ON JAN. 17, 1961, President Dwight D. Eisenhower delivered his farewell address in which he warned against "the acquisition of unwarranted influence, whether sought or unsought, by the military-industrial complex."
IN 1806, Thomas Jefferson's daughter, Martha, gave birth to James Madison Randolph, the first child born in the White House.
In 1893, Hawaii's monarchy was overthrown as a group of businessmen and sugar planters forced Queen Lili'uokalani to abdicate.
In 1929, the cartoon character Popeye the Sailor made his debut in the "Thimble Theatre" comic strip.
In 1945, Soviet and Polish forces liberated Warsaw during World War II; Swedish diplomat Raoul Wallenberg, credited with saving tens of thousands of Jews, disappeared in Hungary while in Soviet custody.
In 1984, the U.S. Supreme Court, in Sony Corp. of America v. Universal City Studios, Inc., ruled 5-4 that the use of home video cassette recorders to tape television programs for private viewing did not violate federal copyright laws.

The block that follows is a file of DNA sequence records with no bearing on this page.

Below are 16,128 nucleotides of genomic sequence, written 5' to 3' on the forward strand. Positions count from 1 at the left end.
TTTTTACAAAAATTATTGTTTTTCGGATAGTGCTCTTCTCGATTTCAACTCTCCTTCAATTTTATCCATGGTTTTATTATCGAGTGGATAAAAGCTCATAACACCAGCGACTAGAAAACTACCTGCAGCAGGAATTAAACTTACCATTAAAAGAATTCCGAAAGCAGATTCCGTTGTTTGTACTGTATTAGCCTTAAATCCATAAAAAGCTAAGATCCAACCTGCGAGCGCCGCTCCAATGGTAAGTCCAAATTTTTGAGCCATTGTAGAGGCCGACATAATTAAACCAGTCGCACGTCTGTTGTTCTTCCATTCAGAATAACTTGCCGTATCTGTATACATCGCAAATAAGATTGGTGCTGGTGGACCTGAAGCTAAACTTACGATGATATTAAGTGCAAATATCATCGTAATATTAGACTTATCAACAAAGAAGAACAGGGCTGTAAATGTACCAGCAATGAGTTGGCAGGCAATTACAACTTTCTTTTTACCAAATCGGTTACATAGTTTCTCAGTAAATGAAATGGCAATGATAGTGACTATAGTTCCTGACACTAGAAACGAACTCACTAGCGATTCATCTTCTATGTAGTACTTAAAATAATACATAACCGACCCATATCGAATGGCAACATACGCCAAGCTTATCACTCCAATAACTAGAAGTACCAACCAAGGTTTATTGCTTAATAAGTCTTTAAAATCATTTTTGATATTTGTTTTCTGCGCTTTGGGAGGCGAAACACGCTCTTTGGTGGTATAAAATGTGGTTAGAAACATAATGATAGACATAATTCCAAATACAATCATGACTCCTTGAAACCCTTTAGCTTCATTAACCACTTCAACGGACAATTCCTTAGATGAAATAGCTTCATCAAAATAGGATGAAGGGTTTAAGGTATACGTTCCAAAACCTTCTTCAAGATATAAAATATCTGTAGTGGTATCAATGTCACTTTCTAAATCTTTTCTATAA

In 1998, the Drudge Report said Newsweek magazine had killed a story about an affair between President Bill Clinton and an unidentified White House intern, the same day Clinton gave a deposition in Paula Jones' sexual harassment lawsuit against him in which he denied having had a sexual relationship with Monica Lewinsky.
In 2001, faced with an electricity crisis, California used rolling blackouts to cut off power to hundreds of thousands of people; Gov. Gray Davis signed an emergency order authorizing the state to buy power.